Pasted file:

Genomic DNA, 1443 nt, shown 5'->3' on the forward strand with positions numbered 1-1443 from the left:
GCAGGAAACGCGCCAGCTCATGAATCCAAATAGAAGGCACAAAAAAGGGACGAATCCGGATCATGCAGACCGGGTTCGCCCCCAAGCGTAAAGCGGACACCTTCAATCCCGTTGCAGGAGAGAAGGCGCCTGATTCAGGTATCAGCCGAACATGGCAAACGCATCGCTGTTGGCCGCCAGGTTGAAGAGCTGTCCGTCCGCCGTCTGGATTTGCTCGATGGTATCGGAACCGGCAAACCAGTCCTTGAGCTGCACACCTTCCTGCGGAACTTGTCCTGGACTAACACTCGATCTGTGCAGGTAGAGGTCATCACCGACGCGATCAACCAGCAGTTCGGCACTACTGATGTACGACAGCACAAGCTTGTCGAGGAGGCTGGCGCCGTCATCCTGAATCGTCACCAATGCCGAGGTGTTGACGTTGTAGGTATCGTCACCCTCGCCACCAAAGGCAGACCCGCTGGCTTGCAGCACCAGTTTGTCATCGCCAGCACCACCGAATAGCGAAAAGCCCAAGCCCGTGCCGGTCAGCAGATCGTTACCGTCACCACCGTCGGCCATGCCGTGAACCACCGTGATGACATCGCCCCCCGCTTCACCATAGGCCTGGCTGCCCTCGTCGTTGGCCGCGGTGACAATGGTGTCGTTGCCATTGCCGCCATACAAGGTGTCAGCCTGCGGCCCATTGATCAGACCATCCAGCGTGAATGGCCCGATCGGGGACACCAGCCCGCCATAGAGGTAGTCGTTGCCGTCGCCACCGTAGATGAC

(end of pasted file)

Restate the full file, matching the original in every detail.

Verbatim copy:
Genomic DNA, 1443 nt, shown 5'->3' on the forward strand with positions numbered 1-1443 from the left:
GCAGGAAACGCGCCAGCTCATGAATCCAAATAGAAGGCACAAAAAAGGGACGAATCCGGATCATGCAGACCGGGTTCGCCCCCAAGCGTAAAGCGGACACCTTCAATCCCGTTGCAGGAGAGAAGGCGCCTGATTCAGGTATCAGCCGAACATGGCAAACGCATCGCTGTTGGCCGCCAGGTTGAAGAGCTGTCCGTCCGCCGTCTGGATTTGCTCGATGGTATCGGAACCGGCAAACCAGTCCTTGAGCTGCACACCTTCCTGCGGAACTTGTCCTGGACTAACACTCGATCTGTGCAGGTAGAGGTCATCACCGACGCGATCAACCAGCAGTTCGGCACTACTGATGTACGACAGCACAAGCTTGTCGAGGAGGCTGGCGCCGTCATCCTGAATCGTCACCAATGCCGAGGTGTTGACGTTGTAGGTATCGTCACCCTCGCCACCAAAGGCAGACCCGCTGGCTTGCAGCACCAGTTTGTCATCGCCAGCACCACCGAATAGCGAAAAGCCCAAGCCCGTGCCGGTCAGCAGATCGTTACCGTCACCACCGTCGGCCATGCCGTGAACCACCGTGATGACATCGCCCCCCGCTTCACCATAGGCCTGGCTGCCCTCGTCGTTGGCCGCGGTGACAATGGTGTCGTTGCCATTGCCGCCATACAAGGTGTCAGCCTGCGGCCCATTGATCAGACCATCCAGCGTGAATGGCCCGATCGGGGACACCAGCCCGCCATAGAGGTAGTCGTTGCCGTCGCCACCGTAGATGAC